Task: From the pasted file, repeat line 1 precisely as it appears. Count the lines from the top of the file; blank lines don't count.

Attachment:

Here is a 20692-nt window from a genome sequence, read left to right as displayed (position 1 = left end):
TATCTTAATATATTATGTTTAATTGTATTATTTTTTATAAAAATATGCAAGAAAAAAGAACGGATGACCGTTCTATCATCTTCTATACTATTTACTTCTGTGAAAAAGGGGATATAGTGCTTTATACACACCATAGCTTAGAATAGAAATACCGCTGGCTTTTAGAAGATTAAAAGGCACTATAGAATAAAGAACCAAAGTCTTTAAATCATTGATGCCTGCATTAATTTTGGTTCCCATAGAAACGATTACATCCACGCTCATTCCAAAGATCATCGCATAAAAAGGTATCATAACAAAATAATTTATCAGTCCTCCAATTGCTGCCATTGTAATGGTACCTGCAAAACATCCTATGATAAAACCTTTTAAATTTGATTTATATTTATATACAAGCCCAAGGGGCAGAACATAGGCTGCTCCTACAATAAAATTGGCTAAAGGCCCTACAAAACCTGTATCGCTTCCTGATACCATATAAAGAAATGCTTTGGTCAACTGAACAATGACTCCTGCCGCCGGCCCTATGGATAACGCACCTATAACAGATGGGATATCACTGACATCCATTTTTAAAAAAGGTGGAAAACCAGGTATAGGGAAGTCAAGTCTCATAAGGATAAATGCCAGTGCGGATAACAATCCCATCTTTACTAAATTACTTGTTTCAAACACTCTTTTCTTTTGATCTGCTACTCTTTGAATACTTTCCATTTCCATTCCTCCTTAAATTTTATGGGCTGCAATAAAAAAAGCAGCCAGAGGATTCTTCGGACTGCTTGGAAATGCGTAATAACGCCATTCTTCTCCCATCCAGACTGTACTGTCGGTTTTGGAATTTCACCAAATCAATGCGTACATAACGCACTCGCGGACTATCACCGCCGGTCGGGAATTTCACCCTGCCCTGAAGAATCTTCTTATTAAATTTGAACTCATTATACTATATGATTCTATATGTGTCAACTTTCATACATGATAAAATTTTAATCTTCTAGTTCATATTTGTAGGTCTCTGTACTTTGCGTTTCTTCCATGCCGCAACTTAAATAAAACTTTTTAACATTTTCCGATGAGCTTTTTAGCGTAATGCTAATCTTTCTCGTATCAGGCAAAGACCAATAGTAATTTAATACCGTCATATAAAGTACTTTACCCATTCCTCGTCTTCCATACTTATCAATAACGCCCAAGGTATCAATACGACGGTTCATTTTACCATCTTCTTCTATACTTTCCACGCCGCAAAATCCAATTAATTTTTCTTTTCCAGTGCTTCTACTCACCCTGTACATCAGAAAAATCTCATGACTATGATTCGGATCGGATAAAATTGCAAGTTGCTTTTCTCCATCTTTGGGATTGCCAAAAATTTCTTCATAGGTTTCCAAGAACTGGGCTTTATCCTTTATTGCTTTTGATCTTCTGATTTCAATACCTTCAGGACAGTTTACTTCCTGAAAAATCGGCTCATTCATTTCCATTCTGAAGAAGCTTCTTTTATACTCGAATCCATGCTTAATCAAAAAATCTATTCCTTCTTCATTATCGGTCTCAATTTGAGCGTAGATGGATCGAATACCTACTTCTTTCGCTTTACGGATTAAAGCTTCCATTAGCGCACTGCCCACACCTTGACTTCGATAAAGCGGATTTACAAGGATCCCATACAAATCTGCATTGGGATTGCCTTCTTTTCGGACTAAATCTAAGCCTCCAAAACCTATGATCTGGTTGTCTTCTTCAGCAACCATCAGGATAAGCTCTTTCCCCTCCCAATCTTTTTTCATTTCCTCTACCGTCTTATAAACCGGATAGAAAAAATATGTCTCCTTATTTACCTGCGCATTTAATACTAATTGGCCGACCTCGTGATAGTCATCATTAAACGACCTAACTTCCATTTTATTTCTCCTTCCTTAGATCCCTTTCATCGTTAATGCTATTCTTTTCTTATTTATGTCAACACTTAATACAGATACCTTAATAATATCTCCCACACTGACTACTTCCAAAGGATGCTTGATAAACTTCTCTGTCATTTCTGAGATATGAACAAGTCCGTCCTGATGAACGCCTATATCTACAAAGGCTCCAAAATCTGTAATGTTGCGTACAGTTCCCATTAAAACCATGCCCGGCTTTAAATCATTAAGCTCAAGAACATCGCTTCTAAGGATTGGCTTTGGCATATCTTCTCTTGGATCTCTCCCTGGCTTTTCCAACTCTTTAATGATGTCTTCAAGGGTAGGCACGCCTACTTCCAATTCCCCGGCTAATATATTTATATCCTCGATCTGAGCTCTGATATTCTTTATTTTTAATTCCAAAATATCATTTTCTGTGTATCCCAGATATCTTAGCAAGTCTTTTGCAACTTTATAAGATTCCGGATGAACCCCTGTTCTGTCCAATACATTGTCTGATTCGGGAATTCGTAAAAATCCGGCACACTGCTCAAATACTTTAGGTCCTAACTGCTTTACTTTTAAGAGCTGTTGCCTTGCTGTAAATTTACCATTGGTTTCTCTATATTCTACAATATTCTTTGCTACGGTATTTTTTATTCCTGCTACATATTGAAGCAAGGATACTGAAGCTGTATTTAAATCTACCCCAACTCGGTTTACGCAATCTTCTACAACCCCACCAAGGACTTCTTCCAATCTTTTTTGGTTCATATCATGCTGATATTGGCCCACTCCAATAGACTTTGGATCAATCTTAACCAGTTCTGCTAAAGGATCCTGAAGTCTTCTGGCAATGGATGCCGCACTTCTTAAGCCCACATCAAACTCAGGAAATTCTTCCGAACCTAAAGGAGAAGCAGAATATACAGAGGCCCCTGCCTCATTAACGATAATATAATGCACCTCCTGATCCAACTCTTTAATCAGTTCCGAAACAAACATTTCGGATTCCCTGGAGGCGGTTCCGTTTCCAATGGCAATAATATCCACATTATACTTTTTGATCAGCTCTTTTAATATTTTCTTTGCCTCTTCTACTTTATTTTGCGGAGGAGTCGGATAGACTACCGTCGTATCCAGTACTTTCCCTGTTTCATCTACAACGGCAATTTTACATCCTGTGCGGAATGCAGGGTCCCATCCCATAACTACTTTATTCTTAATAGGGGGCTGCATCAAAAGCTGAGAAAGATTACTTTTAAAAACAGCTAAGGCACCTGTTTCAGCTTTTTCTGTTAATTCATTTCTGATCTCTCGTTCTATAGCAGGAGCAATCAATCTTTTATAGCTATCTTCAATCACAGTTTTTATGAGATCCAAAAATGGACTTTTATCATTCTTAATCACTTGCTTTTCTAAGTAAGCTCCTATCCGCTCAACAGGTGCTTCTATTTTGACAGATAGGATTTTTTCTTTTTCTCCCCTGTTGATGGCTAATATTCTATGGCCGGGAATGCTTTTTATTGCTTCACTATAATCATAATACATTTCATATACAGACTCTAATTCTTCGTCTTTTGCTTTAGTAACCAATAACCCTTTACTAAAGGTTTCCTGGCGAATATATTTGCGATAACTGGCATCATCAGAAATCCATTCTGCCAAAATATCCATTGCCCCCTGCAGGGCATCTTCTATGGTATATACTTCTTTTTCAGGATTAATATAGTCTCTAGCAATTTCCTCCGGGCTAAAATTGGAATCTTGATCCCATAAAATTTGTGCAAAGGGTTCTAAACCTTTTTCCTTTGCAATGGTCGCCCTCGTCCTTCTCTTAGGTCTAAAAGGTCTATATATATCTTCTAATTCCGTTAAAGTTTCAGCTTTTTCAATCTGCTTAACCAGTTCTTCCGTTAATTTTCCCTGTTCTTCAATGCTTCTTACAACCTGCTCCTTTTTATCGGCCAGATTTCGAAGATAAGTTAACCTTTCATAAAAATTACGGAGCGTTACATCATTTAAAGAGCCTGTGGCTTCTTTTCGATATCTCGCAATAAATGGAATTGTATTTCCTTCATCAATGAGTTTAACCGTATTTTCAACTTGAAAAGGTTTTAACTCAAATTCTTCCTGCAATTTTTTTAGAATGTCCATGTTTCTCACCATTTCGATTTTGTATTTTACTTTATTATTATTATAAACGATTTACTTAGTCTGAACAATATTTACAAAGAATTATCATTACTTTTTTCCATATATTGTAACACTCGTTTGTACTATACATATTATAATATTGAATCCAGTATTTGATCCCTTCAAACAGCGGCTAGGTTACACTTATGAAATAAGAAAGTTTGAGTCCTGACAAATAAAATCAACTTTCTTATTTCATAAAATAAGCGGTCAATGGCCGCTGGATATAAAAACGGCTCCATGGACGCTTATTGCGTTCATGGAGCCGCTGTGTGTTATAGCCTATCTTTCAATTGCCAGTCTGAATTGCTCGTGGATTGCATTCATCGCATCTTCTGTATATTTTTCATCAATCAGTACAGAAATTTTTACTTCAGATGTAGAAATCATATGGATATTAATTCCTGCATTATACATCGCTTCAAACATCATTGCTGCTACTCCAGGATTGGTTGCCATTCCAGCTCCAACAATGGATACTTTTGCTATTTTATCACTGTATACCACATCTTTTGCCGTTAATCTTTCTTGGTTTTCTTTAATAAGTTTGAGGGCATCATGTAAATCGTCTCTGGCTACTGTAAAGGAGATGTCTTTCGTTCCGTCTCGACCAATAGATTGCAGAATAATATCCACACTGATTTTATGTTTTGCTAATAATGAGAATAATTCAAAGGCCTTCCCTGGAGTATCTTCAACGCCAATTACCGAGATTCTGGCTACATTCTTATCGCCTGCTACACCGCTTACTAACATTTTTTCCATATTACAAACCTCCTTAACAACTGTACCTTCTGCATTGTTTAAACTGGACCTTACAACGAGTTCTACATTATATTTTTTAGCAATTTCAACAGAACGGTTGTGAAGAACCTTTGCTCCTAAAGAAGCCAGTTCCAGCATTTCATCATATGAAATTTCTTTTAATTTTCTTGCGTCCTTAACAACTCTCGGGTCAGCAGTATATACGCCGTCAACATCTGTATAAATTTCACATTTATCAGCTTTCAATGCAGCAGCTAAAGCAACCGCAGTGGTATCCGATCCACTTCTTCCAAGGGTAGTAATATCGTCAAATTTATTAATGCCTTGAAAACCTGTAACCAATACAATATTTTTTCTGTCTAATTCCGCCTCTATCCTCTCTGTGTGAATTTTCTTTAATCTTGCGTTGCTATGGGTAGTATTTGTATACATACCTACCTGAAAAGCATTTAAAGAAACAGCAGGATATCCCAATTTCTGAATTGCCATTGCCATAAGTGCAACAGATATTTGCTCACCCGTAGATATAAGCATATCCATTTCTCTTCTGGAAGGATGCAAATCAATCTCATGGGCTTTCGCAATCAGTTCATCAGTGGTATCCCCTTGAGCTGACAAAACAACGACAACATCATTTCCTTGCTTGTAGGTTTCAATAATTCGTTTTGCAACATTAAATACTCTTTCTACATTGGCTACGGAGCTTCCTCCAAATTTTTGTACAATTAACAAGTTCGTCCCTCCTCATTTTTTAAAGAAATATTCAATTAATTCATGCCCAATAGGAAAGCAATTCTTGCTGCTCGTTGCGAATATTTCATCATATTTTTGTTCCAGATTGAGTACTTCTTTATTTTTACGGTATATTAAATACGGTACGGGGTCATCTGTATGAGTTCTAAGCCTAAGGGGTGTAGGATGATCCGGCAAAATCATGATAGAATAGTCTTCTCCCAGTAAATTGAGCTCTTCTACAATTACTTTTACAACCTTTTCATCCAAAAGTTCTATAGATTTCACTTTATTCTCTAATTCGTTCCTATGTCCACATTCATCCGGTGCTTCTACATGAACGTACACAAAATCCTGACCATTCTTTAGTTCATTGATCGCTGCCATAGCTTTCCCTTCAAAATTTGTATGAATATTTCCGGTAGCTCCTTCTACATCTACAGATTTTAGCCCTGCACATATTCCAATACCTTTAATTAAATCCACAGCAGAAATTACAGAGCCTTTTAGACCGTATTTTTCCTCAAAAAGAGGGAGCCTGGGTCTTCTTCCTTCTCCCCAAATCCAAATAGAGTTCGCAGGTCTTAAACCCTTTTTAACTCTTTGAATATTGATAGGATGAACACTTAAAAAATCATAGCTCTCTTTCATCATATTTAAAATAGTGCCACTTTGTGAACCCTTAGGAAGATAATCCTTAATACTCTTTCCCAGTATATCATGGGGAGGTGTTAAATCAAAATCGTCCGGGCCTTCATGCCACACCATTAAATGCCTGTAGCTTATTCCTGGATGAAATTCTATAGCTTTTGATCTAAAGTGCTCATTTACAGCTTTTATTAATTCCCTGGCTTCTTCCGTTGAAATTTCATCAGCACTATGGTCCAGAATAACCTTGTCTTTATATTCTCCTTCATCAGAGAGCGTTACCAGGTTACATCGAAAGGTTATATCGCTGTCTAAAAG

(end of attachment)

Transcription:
Here is a 20692-nt window from a genome sequence, read left to right as displayed (position 1 = left end):